9 Web Analytics Metrics You Need to Know
Is your website getting results for your business? There’s one great way to tell: website analytics. Using Google Analytics, you can find out a lot about how visitors are using your site and how effective it is at delivering results for your business. Here are the 9 key website metrics you need to be tracking.
Website Traffic Metrics
Metrics related to website traffic can tell you how many people are coming to your site, where they’re coming from, and what pages they’re looking at.
Google’s users metric shows how many unique people have interacted with your website. To find your site users, select Audience from the left-side menu, then Overview. You’ll see a number that shows how many people visited your site within the selected date range. If the same user visits your site multiple times within the specified date range, they are only counted once. However, if a user clears their cache or visits your site via a different device or browser, they could be counted as a new user.
Any time an internet user interacts with your site for a given period of time, that counts as one session. A session can include multiple pageviews and interactions, and ends after 30 minutes of inactivity, at midnight, or when the visitor re-enters the site from a different search, referral link, or tagged URL.
The pageview metric tells you which pages on your site are the most and least popular. When one of the pages of your website—the home page or any other—is loaded by a device browser, that counts as one pageview. If the same user reloads the same page, that counts as a second pageview. To find your site’s total pageviews, select Audience from the left-side menu, then Overview. To see which pages have the most views, go to Behavior > Site Content > All Pages.
User Behavior Metrics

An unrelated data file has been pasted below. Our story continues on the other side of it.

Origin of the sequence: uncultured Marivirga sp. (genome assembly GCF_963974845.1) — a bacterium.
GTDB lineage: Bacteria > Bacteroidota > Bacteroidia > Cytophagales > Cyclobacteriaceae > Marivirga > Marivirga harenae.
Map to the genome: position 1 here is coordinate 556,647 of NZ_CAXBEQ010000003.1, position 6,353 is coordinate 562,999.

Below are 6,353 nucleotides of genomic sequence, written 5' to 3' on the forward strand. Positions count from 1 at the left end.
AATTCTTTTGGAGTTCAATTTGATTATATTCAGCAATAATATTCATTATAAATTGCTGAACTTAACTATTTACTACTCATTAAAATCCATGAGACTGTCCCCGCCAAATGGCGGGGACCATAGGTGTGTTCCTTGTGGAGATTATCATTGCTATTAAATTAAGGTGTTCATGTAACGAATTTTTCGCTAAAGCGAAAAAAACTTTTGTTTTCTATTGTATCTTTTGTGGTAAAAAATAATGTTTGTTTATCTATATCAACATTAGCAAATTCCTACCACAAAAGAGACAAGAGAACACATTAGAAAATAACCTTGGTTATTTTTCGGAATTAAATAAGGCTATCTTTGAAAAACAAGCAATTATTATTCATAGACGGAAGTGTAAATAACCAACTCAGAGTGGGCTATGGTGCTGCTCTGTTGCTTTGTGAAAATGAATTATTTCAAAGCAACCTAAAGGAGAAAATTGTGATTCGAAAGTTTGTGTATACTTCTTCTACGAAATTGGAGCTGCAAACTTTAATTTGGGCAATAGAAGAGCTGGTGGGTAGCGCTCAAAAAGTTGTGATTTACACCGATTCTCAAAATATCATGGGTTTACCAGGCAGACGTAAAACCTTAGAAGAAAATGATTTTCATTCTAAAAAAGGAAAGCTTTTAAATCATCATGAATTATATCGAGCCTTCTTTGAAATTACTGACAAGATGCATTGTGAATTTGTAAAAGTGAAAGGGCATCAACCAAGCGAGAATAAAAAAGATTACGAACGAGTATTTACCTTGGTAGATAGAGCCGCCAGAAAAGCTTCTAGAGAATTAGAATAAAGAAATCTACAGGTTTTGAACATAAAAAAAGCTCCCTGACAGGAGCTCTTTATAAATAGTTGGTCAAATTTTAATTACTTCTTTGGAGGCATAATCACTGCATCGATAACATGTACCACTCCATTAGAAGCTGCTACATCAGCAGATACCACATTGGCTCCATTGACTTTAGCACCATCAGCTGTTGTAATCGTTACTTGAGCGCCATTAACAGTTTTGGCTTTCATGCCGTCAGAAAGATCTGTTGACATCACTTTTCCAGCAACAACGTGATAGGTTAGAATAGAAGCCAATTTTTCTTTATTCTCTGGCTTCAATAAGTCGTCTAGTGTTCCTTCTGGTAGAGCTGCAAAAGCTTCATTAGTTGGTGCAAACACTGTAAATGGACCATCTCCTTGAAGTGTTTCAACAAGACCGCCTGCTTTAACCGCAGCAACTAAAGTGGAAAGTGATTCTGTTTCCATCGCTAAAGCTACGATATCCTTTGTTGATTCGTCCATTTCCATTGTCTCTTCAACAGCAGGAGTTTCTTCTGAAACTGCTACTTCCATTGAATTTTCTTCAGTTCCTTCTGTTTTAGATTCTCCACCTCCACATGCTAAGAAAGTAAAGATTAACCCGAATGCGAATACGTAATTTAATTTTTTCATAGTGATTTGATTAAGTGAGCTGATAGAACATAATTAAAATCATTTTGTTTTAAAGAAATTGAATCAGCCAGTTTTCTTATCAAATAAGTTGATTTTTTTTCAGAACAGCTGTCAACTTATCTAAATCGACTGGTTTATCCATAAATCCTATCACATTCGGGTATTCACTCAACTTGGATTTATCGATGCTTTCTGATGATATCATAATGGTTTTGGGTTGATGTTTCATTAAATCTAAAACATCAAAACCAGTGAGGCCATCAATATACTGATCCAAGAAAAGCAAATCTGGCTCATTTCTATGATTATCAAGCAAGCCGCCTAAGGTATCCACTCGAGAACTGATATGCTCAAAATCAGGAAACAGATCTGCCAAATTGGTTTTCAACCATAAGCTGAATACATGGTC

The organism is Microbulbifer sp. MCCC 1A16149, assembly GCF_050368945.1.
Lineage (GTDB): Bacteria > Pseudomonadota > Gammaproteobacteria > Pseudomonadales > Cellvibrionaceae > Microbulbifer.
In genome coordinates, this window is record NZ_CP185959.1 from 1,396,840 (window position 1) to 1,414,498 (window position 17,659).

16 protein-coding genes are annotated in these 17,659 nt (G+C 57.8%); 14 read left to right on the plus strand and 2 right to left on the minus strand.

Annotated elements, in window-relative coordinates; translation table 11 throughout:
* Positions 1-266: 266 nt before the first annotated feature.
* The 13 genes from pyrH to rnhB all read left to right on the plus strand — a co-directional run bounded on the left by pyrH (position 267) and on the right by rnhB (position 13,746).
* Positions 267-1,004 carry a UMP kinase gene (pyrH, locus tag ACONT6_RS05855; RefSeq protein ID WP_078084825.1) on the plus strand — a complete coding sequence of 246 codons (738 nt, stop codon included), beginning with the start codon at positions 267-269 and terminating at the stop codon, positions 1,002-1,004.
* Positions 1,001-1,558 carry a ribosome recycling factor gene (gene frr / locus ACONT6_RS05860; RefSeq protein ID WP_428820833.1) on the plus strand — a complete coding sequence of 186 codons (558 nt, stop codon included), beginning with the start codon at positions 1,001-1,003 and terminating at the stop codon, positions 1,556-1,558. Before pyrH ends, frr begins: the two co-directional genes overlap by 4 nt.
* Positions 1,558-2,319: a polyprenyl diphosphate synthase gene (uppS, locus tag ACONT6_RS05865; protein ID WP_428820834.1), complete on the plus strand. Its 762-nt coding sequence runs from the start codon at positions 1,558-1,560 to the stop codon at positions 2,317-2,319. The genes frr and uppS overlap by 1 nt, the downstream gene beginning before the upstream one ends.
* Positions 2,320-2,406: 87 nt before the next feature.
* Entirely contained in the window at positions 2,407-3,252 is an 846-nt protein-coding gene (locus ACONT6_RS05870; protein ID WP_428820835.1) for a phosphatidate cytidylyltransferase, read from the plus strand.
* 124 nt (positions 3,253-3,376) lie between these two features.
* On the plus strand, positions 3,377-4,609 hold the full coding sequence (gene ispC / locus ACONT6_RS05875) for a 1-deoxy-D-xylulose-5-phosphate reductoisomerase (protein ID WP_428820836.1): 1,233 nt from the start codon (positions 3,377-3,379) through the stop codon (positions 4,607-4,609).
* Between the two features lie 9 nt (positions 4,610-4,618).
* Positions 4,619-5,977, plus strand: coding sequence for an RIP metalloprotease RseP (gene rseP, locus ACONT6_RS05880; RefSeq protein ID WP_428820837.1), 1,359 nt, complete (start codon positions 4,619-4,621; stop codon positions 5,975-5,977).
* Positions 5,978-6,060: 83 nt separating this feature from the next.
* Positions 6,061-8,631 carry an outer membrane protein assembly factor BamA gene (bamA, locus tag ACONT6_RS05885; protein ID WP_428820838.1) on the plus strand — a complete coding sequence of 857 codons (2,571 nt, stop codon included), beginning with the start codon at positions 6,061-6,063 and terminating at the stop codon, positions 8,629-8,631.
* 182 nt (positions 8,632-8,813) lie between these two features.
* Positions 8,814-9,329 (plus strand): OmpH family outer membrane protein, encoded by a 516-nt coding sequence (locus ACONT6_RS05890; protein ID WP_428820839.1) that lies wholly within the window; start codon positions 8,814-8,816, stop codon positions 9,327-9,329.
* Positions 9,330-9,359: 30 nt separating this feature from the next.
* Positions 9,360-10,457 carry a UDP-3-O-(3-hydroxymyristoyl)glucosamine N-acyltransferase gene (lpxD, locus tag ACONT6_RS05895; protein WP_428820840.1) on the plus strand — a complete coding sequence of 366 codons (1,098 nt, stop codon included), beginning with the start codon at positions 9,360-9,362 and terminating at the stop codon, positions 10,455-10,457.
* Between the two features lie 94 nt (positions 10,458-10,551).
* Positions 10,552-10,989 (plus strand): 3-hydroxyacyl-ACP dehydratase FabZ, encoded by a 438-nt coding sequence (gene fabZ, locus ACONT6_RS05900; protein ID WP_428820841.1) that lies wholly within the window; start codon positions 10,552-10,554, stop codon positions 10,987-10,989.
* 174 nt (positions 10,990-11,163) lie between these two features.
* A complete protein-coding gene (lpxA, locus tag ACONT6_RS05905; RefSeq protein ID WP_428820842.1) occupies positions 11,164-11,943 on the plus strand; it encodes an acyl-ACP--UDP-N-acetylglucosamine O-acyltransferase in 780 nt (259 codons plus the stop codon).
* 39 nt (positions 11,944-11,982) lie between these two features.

Metrics related to user behavior can show you how visitors engage with your website, and tell you if your site is providing a good user experience.
- Bounce rate
The bounce rate is the percentage of site visitors that visit one page before “bouncing” away without taking any other action or looking at any additional pages on the site. In general, if you have a low bounce rate (under 50% is a good guideline), you can infer that site visitors are having a good experience on your site and are finding your website content useful and engaging. A high bounce rate usually indicates that people are not finding what they’re looking for, and that your website content is not doing a good job of holding people’s interest.
Knowing how people get to your site can not only help shape your marketing strategy, it can tell you which of your marketing efforts are working and which ones might need to be reconsidered. In Google Analytics, channel refers to the type of digital entity that sent traffic to your site, i.e., organic search, direct, referral, social, paid search, or email. To see which channels are delivering the most traffic to your site, go to Acquisition > All Traffic > Channels and Google Analytics will display a ranked list of channels, along with key behaviors of the site visitors from each of these channels so you can see whether a certain type of behavior (contact form submissions, length of time on the site, etc.) corresponds to the channel.
One of the ways people might get to your website is by clicking a link on another website. This type of site visit is called a referral. Knowing your website’s top referral sources, the websites that send you the most “business,” is an excellent opportunity to understand your customers better and identify opportunities for link-building, digital advertising, and guest blogging. Select Acquisition > All Traffic > Referrals to see referral traffic volume over the selected time period, plus a list of the domains that have referred traffic to your site during that time. For each referral domain, you’ll see the number of people who have visited your site using that referral, and further details on how they interacted with your website.
Knowing your audience can help you with everything from creating marketing campaigns to product development, and Google Analytics can give you a lot of information about the people who visit your site.
To learn more about your site visitors, select Audience on the left menu, then Demographics. You’ll see a breakdown of your users by age ranges and gender. Click on Age or Gender to see how different ages and genders interact with your site.
Are you a local business? Are you looking to expand or reach new markets? The Geo section of Google Analytics will tell you where your site visitors are located. Select Audience, then Geo, then Location to see a list of countries, and keep clicking on the area you want to learn more about to see ever smaller groupings, all the way down to the city.
More than 50% of all internet traffic is now on mobile devices, but that applies to the whole world, not your specific site. Knowing what type of devices your visitors use can help you decide if you need to prioritize a mobile-friendly format. To see what percentage of your site visitors are on desktops vs. smartphones vs. tablets, select Audience > Mobile > Overview.